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  46.  33
    Tolerant Reasoning: Nontransitive or Nonmonotonic?Pablo Cobreros, Paul Egré, Dave Ripley & Robert van Rooij - 2017 - Synthese 199 (Suppl 3):681-705.
    The principle of tolerance characteristic of vague predicates is sometimes presented as a soft rule, namely as a default which we can use in ordinary reasoning, but which requires care in order to avoid paradoxes. We focus on two ways in which the tolerance principle can be modeled in that spirit, using special consequence relations. The first approach relates tolerant reasoning to nontransitive reasoning; the second relates tolerant reasoning to nonmonotonic reasoning. We compare the two approaches and examine three specific (...)
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  47. Varzi on Supervaluationism and Logical Consequence.Pablo Cobreros - 2011 - Mind 120 (479):833-43.
    Though it is standardly assumed that supervaluationism applied to vagueness is committed to global validity, Achille Varzi (2007) argues that the supervaluationist should take seriously the idea of adopting local validity instead. Varzi’s motivation for the adoption of local validity is largely based on two objections against the global notion: that it brings some counterexamples to classically valid rules of inference and that it is inconsistent with unrestricted higher-order vagueness. In this discussion I review these objections and point out ways (...)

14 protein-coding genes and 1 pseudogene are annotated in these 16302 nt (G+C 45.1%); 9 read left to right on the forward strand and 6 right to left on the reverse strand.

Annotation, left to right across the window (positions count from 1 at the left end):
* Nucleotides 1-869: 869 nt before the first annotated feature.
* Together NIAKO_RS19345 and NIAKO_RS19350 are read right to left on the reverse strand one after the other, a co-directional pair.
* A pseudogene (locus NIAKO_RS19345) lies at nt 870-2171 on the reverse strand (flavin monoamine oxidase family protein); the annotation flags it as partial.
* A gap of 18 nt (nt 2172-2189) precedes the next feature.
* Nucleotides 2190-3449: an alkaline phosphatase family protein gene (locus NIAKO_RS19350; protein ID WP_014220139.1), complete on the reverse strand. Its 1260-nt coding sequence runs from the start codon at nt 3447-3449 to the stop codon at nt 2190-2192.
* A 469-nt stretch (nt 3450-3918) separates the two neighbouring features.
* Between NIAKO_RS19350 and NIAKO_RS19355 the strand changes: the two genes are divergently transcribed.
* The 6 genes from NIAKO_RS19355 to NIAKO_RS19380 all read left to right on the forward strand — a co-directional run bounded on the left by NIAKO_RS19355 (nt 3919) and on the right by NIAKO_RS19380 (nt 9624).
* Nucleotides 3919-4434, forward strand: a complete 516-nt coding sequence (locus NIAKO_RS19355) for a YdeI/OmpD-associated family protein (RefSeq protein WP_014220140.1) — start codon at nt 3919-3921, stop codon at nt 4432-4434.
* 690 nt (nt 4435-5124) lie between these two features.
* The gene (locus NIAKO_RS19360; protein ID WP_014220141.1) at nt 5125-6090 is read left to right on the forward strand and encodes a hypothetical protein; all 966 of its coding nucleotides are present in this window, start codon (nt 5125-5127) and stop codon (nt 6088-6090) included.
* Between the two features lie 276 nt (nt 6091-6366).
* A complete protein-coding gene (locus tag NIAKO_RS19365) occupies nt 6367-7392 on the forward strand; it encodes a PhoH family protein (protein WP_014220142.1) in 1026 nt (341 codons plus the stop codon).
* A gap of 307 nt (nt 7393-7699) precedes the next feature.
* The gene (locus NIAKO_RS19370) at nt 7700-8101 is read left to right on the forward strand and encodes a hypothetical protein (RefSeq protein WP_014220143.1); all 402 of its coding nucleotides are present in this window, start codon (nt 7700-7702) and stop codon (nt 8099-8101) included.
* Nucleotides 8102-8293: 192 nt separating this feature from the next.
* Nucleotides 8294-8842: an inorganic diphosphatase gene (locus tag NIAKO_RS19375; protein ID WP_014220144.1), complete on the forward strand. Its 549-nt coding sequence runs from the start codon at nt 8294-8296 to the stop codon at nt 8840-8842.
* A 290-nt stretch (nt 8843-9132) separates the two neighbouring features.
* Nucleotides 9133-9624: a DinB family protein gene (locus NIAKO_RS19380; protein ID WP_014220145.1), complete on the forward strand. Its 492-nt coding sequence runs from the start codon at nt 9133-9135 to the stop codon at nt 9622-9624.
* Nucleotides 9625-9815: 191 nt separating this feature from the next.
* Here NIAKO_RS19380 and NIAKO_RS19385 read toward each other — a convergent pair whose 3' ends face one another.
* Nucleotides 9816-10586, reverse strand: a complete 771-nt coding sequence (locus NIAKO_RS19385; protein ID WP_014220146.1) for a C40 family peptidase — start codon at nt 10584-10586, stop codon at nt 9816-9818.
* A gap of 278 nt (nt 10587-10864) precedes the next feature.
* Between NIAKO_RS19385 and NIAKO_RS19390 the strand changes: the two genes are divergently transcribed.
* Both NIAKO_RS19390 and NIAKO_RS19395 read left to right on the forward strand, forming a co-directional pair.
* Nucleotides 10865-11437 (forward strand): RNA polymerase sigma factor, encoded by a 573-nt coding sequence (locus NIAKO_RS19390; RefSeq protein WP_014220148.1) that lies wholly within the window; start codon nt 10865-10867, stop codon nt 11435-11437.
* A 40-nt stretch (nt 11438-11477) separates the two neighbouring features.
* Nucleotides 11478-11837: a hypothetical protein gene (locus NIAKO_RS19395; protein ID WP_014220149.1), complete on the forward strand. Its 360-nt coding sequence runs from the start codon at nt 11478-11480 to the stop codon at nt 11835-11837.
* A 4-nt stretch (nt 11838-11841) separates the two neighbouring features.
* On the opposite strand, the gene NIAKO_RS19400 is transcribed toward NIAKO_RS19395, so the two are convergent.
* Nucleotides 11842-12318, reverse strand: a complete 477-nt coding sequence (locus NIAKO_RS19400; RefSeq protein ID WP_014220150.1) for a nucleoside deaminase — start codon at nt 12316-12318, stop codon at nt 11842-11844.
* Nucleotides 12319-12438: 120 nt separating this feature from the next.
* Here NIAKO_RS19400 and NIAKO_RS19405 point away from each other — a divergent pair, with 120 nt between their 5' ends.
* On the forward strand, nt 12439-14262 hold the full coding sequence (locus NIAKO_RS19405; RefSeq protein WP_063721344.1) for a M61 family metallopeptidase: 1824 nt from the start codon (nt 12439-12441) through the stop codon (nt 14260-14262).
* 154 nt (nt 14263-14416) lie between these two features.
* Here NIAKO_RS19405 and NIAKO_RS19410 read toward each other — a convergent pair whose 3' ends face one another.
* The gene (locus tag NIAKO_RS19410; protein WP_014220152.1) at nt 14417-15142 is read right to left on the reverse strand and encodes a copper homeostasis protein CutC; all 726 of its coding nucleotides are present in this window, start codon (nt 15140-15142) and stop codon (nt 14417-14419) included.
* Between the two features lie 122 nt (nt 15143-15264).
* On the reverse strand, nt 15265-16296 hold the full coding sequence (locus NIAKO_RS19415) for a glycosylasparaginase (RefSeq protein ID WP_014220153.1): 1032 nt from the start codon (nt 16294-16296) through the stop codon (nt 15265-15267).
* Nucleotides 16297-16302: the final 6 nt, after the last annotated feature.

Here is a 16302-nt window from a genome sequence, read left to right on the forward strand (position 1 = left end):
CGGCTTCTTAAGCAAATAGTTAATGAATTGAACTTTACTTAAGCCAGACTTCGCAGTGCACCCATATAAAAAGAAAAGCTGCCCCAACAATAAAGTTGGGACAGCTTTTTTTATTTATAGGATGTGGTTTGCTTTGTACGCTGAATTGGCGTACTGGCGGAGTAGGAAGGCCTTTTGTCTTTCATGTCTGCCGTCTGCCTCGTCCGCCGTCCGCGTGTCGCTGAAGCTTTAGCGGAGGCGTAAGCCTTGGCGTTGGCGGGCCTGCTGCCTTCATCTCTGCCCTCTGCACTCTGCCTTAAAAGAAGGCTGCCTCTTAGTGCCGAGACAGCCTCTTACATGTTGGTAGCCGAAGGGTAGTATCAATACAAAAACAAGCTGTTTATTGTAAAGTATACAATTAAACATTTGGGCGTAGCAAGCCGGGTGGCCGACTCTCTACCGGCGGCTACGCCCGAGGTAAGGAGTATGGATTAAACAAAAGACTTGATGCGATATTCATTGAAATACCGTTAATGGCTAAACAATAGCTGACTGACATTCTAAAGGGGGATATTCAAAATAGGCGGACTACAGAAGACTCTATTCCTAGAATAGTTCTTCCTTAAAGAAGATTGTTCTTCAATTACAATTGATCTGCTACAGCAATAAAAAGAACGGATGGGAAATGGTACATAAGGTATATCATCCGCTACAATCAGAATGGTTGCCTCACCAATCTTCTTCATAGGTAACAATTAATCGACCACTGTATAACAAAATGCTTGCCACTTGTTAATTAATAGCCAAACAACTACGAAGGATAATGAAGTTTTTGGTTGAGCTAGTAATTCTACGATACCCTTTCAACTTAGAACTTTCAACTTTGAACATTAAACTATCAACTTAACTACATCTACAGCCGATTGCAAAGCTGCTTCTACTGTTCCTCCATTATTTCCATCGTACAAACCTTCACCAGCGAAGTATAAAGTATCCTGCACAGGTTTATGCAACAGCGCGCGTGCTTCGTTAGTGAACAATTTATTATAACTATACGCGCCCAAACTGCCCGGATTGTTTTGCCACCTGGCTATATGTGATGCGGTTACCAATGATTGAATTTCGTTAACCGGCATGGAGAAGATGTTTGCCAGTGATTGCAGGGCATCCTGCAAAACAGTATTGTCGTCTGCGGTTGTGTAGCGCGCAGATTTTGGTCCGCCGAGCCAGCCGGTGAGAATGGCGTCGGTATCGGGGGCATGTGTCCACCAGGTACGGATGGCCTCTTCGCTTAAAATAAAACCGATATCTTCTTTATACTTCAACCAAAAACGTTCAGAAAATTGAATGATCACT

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  48.  27
    Charting the Landscape of Interpretation, Theory Rivalry, and Underdetermination in Quantum Mechanics.Pablo Acuña - 2019 - Synthese 198 (2):1711-1740.
    When we speak about different interpretations of quantum mechanics it is suggested that there is one single quantum theory that can be interpreted in different ways. However, after an explicit characterization of what it is to interpret quantum mechanics, the right diagnosis is that we have a case of predictively equivalent rival theories. I extract some lessons regarding the resulting underdetermination of theory choice. Issues about theoretical identity, theoretical and methodological pluralism, and the prospects for a realist stance towards quantum (...)
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  49.  76
    Tolerance and Mixed Consequence in the S'valuationist Setting.Pablo Cobreros, Paul Egré, David Ripley & Robert Rooij - 2012 - Studia Logica 100 (4):855-877.
    In a previous paper (see ‘Tolerant, Classical, Strict’, henceforth TCS) we investigated a semantic framework to deal with the idea that vague predicates are tolerant, namely that small changes do not affect the applicability of a vague predicate even if large changes do. Our approach there rests on two main ideas. First, given a classical extension of a predicate, we can define a strict and a tolerant extension depending on an indifference relation associated to that predicate. Second, we can use (...)
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  50.  83
    Vagueness, Truth and Permissive Consequence.Pablo Cobreros, Paul Egré, David Ripley & Robert van Rooij - 2015 - In Kentaro Fujimoto, José Martínez Fernández, Henri Galinon & Theodora Achourioti (eds.), Unifying the Philosophy of Truth. Springer Verlag. pp. 409-430.
    We say that a sentence A is a permissive consequence of a set X of premises whenever, if all the premises of X hold up to some standard, then A holds to some weaker standard. In this paper, we focus on a three-valued version of this notion, which we call strict-to-tolerant consequence, and discuss its fruitfulness toward a unified treatment of the paradoxes of vagueness and self-referential truth. For vagueness, st-consequence supports the principle of tolerance; for truth, it supports the (...)